18. MORE examples : • These are NOT in English: • Symphonie Nr. 9, e-moll • Aus derNeuen Welt • Symphony no. 5 [i.e. 9] in E minor : op. 95 (From the New World) • Du nouveau monde

  19. …EXAMPLE (cont.): • The music for of these examples is THE SAME. • The title on the score or CD is DIFFERENT for each

  20. EXAMPLE (cont.) • SO…in the online catalog, each piece has an ADDED TITLE that is the SAME (“Uniform”) for each so the user knows that all of these: • Symphony #104, by Dvorak • Symphony in D, by Dvorak • London Symphony, by Dvorak • Symphony, no.4, by Dvorak • New World Symphony by Dvorak ARE THE SAME MUSIC.

  21. Dvorak’s New World Symphony Uniform title is: Symphonies, no. 9, op. 9, E minor (Why is it plural?)


  23. TRY IT YOURSELF • Search for music that has a GENRE title (sonata, mass, symphony) as opposed to a distinctive title (like Aida or Vier ernste Gesange) • Look at the record and find the uniform title • Search again using the uniform title information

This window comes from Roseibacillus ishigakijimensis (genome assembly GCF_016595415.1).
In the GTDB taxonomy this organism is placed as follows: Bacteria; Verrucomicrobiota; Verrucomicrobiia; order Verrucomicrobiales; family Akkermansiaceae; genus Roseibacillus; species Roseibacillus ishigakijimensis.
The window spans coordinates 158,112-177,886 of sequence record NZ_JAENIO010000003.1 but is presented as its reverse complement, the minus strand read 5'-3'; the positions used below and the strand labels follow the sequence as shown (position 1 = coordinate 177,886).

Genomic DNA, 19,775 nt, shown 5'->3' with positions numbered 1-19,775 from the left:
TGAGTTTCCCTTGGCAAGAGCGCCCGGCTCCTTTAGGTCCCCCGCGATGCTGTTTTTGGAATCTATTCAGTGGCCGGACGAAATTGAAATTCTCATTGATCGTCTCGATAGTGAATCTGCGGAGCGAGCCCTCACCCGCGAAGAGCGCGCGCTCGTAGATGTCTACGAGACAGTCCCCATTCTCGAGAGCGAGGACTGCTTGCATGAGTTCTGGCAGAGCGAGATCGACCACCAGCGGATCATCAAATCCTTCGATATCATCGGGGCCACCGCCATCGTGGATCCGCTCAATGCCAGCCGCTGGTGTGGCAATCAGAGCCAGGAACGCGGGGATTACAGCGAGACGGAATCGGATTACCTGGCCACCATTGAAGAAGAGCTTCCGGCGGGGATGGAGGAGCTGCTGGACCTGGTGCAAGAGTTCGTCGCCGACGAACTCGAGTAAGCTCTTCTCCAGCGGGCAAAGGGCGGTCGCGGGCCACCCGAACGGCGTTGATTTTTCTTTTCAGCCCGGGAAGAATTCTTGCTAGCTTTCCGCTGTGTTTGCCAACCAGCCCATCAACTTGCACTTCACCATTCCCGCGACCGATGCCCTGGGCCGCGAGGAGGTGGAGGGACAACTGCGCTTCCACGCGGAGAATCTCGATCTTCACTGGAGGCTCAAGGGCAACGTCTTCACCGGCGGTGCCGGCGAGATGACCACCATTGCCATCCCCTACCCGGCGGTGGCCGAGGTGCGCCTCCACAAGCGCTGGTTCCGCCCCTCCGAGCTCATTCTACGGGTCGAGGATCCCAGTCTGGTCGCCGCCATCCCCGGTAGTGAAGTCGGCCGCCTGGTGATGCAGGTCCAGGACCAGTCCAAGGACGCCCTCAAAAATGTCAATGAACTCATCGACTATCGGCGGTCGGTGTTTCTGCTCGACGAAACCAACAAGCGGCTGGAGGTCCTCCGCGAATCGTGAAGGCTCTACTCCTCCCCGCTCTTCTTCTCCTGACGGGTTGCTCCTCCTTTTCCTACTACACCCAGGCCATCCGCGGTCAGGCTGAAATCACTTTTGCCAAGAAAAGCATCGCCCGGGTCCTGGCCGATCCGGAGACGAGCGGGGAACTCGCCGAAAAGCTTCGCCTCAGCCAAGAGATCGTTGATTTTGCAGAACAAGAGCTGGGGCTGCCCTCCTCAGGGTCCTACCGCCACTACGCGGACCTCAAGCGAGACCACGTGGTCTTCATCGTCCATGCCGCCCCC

24. USING the Uniform title Find ONE EXAMPLE in the online catalog for Dvorak’s New World Symphony. Note the uniform title: Personal author: Dvorak, Antonin, 1841-1904.Uniform title: Symphonies, no. 9, op. 9, E minor Title: New World Symphony

  25. Using the U.T. for searching (cont.) Now search: op 9 no 9 dvorak with and see...

  26. Results of k=dvorak and op 9 no 9

  27. Why don’t ALL catalog records have uniform titles? • Search author = badingshenk • Look at #6, then #7 BECAUSE: • #6 has a “distinctive title,” no need for uniform title • #7 has a “generic title,” so it has a uniform title


  29. Why use the Uniformt title? • Usually for printed or recorded music, not print items. • Once you know what elements are included in a uniform title, you can find other examples of that work more easily • Find ONE example, look at the U.T., then search again.

  30. HERE IS THE ROUTINE: • FIND ONE EXAMPLE • LOOK at the UNIFORM TITLE • USE THAT information to search again

  31. PRACTICE THE ROUTINE • …by looking at the catalog screen you found earlier, FIND that example, LOOK at the Uniform title, SEARCH AGAIN using facts from the uniform title • Find one example • Look at the uniform title • Search again

  32. TRY THIS: • Do a Simple Search for “Drum Roll Symphony” • Do not add a material designation • Look at one that “answers” your search question • Using the information on this bibliographic record, search again.

  33. and NOW… • Limit your search so you find only the SCORES for this • Go to the bottom of the search screen • Set MATERIAL TYPE to Musical Scores

  34. SUBJECT HEADINGS In the online catalog